Dive into the amazing sights, sounds and experiences from tree level to sea level at The Florida Aquarium! Explore animal habitats featuring animals from right here in our own backyard to exotic locations throughout the globe. From mysterious sand tiger sharks and playful otters, to tiny seahorses and inquisitive sea turtles, you’ll never know what you’ll discover when you visit the wide variety of animal species at The Florida Aquarium.
Wetlands of Florida
Birds soar overhead in our iconic 80-foot-tall glass dome, turtles bask in the sun and freshwater fish dart through the water as you wander the Wetlands trail. Enjoy the lush mangrove trees that have grown at the Aquarium since opening in 1995. Lock eyes with an alligator, run alongside the playful river otters and marvel at the beautiful plumage of the roseate spoonbills and white ibises. Explore Florida’s freshwater and brackish environments in this immersive experience and gain a new appreciation for the animals that live in Florida!
Animal Spotlight: Roseate Spoonbill
Get to know this gorgeous pink bird native to Florida. The roseate spoonbill, often mistaken for the flamingo, is a large wading bird known for its bright pink feathers and spoon-shaped bill. This species gets its pink color from its diet, which is rich in carotenoid-rich organisms like shrimp. Juvenile spoonbills are lighter pink in color. As they mature their plumage will develop into darker shades of pink.
Fun Fact: This species gets its pink color from its diet, which is rich in carotenoid-rich organisms like shrimp. Juvenile spoonbills are lighter pink in color. As they mature their plumage will develop into darker shades of pink.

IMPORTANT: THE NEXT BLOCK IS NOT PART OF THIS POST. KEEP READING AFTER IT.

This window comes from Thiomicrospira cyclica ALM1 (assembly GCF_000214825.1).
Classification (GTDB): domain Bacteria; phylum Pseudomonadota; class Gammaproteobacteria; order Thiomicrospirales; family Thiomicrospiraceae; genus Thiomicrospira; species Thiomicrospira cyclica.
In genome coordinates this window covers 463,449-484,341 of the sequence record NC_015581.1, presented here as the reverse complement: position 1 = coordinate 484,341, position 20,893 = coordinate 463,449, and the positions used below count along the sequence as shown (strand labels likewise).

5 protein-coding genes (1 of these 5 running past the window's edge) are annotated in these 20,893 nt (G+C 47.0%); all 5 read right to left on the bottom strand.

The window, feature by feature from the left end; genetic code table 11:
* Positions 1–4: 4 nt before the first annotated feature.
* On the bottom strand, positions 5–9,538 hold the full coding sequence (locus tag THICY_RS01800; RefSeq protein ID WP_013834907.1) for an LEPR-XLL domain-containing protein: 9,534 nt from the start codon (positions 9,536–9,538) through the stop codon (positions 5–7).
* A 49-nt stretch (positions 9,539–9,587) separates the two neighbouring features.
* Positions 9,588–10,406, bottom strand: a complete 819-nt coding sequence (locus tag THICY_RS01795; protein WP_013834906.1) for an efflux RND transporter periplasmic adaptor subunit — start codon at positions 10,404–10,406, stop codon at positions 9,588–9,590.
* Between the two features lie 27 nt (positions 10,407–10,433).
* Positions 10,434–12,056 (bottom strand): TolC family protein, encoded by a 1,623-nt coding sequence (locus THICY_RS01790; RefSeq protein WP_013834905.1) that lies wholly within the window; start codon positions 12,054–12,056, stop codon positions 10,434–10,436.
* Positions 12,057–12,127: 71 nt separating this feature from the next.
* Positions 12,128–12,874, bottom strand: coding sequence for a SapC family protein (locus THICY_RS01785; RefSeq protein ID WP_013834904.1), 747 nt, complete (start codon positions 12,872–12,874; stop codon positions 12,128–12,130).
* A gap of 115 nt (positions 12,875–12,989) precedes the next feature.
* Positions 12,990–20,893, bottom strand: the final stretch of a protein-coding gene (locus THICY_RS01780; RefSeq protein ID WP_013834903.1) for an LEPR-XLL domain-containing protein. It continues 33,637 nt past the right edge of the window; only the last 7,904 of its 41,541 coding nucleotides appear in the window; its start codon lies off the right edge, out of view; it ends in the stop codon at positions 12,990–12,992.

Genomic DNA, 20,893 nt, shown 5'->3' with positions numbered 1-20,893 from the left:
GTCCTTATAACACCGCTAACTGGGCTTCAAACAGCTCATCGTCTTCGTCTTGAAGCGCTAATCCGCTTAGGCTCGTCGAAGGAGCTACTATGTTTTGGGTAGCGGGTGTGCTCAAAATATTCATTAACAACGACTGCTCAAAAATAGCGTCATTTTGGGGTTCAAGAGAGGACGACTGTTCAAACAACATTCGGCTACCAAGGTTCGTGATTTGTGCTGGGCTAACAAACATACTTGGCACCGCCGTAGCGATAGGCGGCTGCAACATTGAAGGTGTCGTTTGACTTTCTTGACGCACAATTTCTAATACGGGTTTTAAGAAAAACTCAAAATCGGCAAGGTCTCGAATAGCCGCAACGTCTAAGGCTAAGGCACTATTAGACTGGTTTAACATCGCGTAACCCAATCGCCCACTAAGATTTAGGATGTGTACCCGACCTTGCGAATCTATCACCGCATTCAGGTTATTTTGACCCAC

Journey to Madagascar
Take a Journey to Madagascar to hang with ring-tailed lemurs, explore a tropical coral reef, gawk at hissing cockroaches and so much more. Enter the world of species native to Madagascar to learn not only interesting facts but also the threats that they face in their native habitats. Get inspired to take action to help create a better life for them in our own backyard.
Animal Spotlight: Tomato Frog
Tomato frogs are native to Madagascar and inhabit forests, marshes and areas near rivers. Male tomato frogs can be identified by their orange and brown coloration, while females have a vibrant red coloration. When the gender of an animal species can be differentiated by color, it is called sexual dimorphism.
Fun Fact: The bright coloration of this species indicates its toxic nature to predators. When threatened, the tomato frog can secrete a toxin that will deter predators.
Bays & Beaches
Get acquainted with animals that make their home under rock pilings and bridges in coastal Florida. Spiny lobsters peer out from their rocky refuge, garden eels poke their heads out of sandy burrows and curious pufferfish flit around below the surface.
Animal Spotlight: Garden Eel